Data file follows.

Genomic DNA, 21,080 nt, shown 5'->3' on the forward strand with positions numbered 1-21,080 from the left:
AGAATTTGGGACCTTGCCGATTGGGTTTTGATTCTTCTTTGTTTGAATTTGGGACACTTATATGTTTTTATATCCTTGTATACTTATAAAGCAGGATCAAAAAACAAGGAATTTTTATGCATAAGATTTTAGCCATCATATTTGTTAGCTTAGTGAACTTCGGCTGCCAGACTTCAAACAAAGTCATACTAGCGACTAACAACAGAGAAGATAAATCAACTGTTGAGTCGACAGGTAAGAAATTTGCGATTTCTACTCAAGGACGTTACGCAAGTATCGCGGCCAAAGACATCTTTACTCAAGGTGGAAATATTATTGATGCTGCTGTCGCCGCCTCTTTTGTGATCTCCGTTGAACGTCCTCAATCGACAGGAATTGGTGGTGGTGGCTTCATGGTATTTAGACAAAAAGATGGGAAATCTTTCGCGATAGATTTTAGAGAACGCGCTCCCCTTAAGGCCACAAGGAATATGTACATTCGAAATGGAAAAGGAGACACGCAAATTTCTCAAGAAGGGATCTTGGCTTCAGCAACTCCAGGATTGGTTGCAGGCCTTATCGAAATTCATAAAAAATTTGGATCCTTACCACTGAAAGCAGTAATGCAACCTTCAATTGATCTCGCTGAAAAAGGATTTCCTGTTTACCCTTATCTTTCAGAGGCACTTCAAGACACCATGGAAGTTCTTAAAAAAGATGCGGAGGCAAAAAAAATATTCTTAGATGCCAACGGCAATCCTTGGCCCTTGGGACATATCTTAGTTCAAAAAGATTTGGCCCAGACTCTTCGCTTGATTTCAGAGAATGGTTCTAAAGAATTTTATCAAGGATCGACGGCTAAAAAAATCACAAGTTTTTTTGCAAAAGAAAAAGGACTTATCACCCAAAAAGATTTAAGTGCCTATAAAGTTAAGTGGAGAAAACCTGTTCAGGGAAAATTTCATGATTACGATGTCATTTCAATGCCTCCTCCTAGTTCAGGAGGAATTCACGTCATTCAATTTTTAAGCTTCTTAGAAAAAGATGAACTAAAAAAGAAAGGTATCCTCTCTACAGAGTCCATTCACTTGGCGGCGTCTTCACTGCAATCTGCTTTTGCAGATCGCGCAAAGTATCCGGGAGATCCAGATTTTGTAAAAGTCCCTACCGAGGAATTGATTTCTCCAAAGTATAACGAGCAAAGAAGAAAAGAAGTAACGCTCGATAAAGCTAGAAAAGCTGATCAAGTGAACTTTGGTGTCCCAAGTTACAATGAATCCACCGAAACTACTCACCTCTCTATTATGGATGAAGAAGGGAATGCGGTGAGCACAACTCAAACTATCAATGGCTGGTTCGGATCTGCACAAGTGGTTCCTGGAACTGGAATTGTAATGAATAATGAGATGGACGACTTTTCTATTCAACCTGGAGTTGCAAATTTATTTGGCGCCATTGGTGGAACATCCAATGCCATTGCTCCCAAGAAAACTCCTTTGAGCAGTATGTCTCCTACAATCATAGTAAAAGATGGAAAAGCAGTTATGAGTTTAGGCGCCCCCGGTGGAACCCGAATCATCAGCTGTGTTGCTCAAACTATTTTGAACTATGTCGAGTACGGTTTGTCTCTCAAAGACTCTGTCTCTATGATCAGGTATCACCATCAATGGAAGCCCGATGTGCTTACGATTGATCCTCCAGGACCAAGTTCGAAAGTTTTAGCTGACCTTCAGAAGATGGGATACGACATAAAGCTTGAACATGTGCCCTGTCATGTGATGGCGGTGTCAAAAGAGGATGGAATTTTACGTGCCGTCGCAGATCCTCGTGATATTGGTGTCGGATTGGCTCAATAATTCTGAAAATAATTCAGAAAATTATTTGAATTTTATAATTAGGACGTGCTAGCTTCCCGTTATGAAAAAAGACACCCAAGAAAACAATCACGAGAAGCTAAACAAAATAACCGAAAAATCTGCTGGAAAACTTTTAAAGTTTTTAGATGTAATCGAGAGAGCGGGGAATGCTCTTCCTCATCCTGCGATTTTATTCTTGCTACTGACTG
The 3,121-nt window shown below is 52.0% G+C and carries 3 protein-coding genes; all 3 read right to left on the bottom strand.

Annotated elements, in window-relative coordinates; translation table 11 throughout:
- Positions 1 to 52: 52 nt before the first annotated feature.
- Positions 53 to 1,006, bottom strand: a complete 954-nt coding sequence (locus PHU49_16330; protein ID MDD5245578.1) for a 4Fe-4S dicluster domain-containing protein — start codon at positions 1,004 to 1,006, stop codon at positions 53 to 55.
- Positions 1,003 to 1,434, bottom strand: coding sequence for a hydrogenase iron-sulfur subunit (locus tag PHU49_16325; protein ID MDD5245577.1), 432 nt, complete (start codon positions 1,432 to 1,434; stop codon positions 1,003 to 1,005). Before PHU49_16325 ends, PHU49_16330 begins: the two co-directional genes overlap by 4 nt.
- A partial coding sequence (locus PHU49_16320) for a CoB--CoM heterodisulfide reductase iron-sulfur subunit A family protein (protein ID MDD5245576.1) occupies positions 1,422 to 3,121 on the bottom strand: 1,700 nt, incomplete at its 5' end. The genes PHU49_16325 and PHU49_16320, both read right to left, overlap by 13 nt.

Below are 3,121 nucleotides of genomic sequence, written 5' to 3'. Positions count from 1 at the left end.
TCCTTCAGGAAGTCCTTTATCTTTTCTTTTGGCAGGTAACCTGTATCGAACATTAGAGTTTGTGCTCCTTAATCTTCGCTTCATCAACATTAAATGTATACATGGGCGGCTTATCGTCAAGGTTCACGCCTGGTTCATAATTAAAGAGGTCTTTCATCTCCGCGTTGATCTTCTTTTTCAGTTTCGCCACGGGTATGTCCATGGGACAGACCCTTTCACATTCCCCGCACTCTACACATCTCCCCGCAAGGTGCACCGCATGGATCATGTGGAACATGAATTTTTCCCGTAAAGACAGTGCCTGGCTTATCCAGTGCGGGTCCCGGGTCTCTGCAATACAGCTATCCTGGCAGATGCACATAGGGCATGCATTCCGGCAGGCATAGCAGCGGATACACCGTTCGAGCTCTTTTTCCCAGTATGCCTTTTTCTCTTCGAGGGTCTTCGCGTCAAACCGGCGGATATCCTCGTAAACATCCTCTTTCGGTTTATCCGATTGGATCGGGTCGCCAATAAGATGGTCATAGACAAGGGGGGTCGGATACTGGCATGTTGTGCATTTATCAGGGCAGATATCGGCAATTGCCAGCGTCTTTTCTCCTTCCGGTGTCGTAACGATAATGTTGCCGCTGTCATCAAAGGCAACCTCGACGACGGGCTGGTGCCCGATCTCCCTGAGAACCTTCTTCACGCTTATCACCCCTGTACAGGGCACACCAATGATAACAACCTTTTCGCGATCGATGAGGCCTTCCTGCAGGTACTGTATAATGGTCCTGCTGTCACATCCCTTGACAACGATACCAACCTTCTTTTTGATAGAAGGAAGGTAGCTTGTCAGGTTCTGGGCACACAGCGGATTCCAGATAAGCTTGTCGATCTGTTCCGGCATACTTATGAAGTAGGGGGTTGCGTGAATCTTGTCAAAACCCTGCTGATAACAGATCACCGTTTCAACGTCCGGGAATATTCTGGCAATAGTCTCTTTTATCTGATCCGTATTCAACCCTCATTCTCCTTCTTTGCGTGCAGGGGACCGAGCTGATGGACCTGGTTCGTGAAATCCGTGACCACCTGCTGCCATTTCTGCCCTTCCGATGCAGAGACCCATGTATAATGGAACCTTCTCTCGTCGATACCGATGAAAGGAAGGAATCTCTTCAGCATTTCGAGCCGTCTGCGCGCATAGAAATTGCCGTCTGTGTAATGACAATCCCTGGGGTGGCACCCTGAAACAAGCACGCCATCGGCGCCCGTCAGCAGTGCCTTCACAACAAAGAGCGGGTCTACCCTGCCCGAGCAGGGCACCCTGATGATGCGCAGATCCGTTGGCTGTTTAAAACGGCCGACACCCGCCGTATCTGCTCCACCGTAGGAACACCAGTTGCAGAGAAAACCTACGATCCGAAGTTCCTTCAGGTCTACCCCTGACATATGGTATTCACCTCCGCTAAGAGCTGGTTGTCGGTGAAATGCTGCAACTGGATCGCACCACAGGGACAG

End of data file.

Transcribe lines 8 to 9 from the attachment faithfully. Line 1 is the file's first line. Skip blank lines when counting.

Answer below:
- A partial coding sequence (locus PHU49_16320) for a CoB--CoM heterodisulfide reductase iron-sulfur subunit A family protein (protein ID MDD5245576.1) occupies positions 1,422 to 3,121 on the bottom strand: 1,700 nt, incomplete at its 5' end. The genes PHU49_16325 and PHU49_16320, both read right to left, overlap by 13 nt.

Below are 3,121 nucleotides of genomic sequence, written 5' to 3'. Positions count from 1 at the left end.